Mohrhoff, U. (2006d). Is the end in sight for theoretical pseudophysics? In New Topics in Quantum Physics Research (edited by V. Krasnoholovets and F. Columbus). New York: Nova Science Publishers.
Mohrhoff, U. (2006e). Defending the Pondicherry interpretation: A response to Shafiee, Jafar-Aghdami, and Golshani (submitted). http://arxiv.org/pdf/quant-ph/0611055.
Mohrhoff, U. (2006f). The Quantum World, the Mind, and the Cookie Cutter Paradigm. Accepted for publication in Noetic Journal. http://cogprints.org/4480/.
Nagel, T. (1986). The View from Nowhere. New York: Oxford University Press.
Price, H. (1996). Time's Arrow & Archimedes' Point. New York: Oxford University Press.
Sri Aurobindo (1972). The Life Divine ( SABCL Vols. 18-19). Pondicherry: Sri Aurobindo Ashram Trust.
Ulfbeck, O., & Bohr, A. (2001). Genuine fortuitousness. Where did that click come from? Foundations of Physics 31, 757-774.
This paper was presented at Approaches to Mind Sciences Emanating from Indian Culture, conference organized by the Department of Psychology, University of Delhi, India, January 27-29, 2007.
Information about this Article
Peer-review ratings (from 1 review, where a score of 100 represents the ‘average’ level):
Originality = 149.85, importance = 19.52, overall quality = 56.20
This Article was published on 9th February, 2007 at 03:33:06 and has been viewed 7545 times.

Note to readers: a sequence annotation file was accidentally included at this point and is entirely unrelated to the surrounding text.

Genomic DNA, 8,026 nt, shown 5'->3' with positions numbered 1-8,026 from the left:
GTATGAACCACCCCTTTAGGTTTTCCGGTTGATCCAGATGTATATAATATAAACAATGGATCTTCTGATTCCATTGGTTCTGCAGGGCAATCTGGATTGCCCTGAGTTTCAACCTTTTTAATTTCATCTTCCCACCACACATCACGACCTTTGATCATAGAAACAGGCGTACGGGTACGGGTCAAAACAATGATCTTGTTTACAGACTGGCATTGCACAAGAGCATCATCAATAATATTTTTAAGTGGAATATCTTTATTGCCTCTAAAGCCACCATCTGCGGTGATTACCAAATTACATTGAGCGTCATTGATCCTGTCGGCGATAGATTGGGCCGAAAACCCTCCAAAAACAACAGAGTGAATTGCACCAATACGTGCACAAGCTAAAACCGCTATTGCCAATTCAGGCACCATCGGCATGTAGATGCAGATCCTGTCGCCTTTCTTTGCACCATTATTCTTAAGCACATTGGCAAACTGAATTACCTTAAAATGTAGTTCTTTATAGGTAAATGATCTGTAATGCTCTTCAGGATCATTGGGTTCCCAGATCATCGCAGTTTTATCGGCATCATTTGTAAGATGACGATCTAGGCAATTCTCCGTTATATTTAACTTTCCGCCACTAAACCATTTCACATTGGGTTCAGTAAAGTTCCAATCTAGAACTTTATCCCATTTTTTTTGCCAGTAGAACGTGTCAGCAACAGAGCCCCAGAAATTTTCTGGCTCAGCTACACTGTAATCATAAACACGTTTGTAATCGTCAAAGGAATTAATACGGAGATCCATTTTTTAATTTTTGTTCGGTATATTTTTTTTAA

This work is licensed under a Creative Commons Attribution 2.5 License.
The full citation for this Article is:|
Mohrhoff, U. (2007). Inside the spirit matrix: a contextualization of contemporary physics. PHILICA.COM Article number 82.
1 Peer review [reviewer #997] added 3rd March, 2007 at 16:16:36
In my opinion there is a confusion in author understanding of, for example, the nature of electromagnetic forces. In classical terms we exactly now how the fileds interact with the matter and on themselves and this classical view leads to the Darwin correction of the electromagnetic Lagrangian. This classical view gives the selfinteraction field and the charge causing the effect of acceleration of the particle in its own field. To solve the problem we have to use the quantum electrodynamics that removes such the effect. I think that the author do not understand the relation between the model and the reality. So as to check whether or not the God exist and the spiritual world we have to follow its tips. There are many theories of the spiritual world and when you check the results predicted by one of them doing accroding its instructions you will know that the world exists. The nature of the laws and their existence are not sufficient to determine whether or not the spiritual world exists. But the results are, especially when they are in contradiction with the “good” physical laws. And if you think that you are manipulated so, using tips taken form some of beliefs you can avoid such a “manipulator.” Some of them claim that you can meet the Spirit living according to their rules. Thus, achivieng the desired results you know that the spiritual life exists. So, only the spiritual experiment can give the answer to the problem of the existence of the spiritual world.
Originality: 5, Importance: 2, Overall quality: 3